• 2 0
 @SiHough: Yep hopefully it's a big learning/growth opportunity for them - I do wish @polebicycles success!

Keep it going - but don't drop the ball on Cs
  • 5 6
 @dontcoast: Me (Leo) is alone answering all the questions here and Instagram / Facebook. I'm also responsible for our design and most of the marketing activities.

We are sorry that we were late and we could not answer all the emails.

Your suggestion is how it would work in a perfect situation. We would have an "Instagram person" but as a company this size and our philosophy of authenticity, we do not have. I agree that we could be better at communication. My point of view is this: I'm in a middle of a TransMadeira race and I don't have any access to our customer service platform where to check if this alias is a real customer or not. I don't have any time on the matter, the best way of dealing with this is to moderate the feed and trust that our customer service can handle their job. What we did not know was that there was a flood of people who were asking when their bikes are delivered. For example, one customer sent us 200 emails alone.

No-one is left without a bike they have paid and we have refunded everyone who has wanted to cancel the order. Contacting on multiple platforms is just making things more complicated for us.

When people say that we have a bad customer service, they are wrong. We have great customer service but we don't have many people working there. We are not a software company that has server meltdowns and you need to answer many people at once. The delays that came to us as a surprise as well created a shit storm that we could not handle the situation we were in. All we could do is to concentrate all our people on building the bikes as soon as they landed. We decided to put all our efforts on our deliveries instead of answering emails.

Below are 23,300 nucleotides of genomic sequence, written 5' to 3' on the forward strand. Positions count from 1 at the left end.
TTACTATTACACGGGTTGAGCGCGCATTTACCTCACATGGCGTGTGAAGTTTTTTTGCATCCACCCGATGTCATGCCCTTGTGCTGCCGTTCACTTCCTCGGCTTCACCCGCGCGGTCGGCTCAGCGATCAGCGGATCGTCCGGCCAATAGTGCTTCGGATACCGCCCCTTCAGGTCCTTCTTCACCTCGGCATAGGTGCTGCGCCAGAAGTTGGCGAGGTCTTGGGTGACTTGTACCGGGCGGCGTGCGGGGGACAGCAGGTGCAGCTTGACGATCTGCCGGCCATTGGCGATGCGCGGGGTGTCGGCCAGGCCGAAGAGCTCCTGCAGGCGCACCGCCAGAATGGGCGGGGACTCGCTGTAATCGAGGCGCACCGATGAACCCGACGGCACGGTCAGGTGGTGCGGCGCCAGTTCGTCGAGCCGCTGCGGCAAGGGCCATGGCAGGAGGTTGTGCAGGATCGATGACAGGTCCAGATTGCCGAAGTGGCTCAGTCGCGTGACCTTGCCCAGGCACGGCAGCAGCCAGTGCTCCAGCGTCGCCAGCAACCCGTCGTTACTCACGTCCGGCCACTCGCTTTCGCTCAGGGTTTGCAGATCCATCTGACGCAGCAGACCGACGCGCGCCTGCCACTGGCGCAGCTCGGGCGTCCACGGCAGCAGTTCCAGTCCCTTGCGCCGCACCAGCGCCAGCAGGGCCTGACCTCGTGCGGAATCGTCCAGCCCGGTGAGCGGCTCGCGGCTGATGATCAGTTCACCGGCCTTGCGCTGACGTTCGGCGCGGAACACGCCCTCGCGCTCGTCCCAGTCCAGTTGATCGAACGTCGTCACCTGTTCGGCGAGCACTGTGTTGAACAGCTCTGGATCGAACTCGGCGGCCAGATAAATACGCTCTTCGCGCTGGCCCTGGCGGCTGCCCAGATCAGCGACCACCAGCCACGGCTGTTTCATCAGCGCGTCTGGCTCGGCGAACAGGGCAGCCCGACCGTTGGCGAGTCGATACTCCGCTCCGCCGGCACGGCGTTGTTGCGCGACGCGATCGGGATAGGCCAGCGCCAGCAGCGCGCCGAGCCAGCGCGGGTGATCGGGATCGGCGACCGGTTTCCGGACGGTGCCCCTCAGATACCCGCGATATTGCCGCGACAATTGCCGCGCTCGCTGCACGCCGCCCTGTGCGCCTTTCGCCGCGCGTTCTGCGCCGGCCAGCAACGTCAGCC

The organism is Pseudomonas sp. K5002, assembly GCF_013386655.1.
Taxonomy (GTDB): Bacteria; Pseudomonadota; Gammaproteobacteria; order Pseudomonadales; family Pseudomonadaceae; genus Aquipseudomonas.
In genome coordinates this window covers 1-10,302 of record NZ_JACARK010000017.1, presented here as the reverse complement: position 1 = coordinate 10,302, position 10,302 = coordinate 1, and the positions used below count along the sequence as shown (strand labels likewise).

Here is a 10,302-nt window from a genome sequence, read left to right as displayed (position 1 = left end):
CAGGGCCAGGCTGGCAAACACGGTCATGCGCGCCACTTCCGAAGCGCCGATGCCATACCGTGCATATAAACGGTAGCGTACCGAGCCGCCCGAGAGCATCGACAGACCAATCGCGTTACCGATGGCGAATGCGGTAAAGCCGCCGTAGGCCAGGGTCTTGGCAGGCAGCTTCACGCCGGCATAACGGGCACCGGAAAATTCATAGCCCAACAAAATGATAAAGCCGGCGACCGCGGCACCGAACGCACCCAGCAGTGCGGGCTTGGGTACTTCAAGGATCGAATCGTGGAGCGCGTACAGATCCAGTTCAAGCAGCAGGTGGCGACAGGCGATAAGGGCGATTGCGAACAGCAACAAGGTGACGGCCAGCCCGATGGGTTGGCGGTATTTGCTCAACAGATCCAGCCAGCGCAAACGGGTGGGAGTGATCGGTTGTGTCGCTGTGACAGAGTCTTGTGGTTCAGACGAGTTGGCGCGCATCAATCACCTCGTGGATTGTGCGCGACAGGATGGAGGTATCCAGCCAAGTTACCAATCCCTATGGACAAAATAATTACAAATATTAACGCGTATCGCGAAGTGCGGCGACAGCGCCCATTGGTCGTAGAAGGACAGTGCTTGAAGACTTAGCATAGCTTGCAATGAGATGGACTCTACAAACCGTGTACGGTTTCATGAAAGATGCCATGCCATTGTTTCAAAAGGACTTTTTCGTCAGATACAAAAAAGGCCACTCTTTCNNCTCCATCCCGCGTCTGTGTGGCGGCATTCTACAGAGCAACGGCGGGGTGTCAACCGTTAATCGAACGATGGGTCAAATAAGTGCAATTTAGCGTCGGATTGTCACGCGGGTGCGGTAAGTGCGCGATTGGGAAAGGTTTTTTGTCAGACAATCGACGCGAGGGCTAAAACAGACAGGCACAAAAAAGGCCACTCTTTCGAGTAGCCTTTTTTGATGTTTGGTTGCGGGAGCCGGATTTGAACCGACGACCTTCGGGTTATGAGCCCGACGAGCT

• 3 0
 @polebicycles: never said your customer service is bad - saying this one situation is avoidable and it would suck to have that tarnishing your reputation - and that moderating the feed could have been combined with a DM. Not judging you/the company, just laughing at the situation

And yeah, 200 emails from one customer is insane beyond what I've experience (I do alot of warranty/CS and man I'm sorry that sounds hectic)

You're a badass for taking so much on yourself - true entrepreneur - but maybe give someone a login when you go race Wink you said yourself you can't just stop marketing - arguably CS is part of that.

Anyhow, love the direct engagement on PB. Wishing you much success.
  • 5 1
 @dontcoast: I'm just trying to keep it as real as possible and as long as possible Smile I know that some point the company is too big and there will be more people who are just working for me.

Thank you for the great feedback.
  • 2 6
flag mhoshal (Aug 31, 2018 at 17:51) (Below Threshold)
 @forestek: just because you think they should have updated thier site doesn't mean they should have. What were they supposed to say if they were still delayed. Saying they are delayed then they are supposed to "update" just to say they are still delayed seems kinda stupid to me. You knew they were delayed. You just prove that the rich crowd that can afford these bikes are a bunch of ungreatful whiners seems your perents spoiled you to much as a kid and now you think everything and anything should be yours now and everything on life has to go your way or you throw a fit. Thats the same shit my 5 year old nephew pulls grow the f*ck up already!!!
  • 1 0
 good decision ........
  • 4 0
 @polebicycles: you should take note. Communication, ears first then brain then mouth, is an essential part of your business. Also post sales service. Take a page out of the history of BOS Suspension. There are a few that will not touch this company ever again because of poor communication.
Advice: if you cannot answer emails in a timely fashion, set up a good ooo message. Never leave a customer in the dark, ever ever ever.
Still like your bike and look forward to a test ride.
  • 4 3
 @Keit: Thanks! We started fixing the customer service issue right away when we found out about this but the whole issue was just too fast. This was roughly a one month period. Now we answer emails a lot faster. There might be few limboed tickets because people sent multiple emails and Facebook messages. We are using a multichannel customer support platform.
  • 1 2
 @polebicycles: Huh huh huhuh he said Pole.
  • 6 2
 @polebicycles - "When people say that we have a bad customer service, they are wrong. We have great customer service but we don't have many people working there". Sorry, you are very wrong. Customers rate your customer service, not you. If they say it is/was bad, then it was, simple as that. Also if you do not hire enough employees it is also your problem, not your customers. I understand that you are a tech-driven company and have a lot to learn in communication department, but this statement was simply rude.
  • 8 1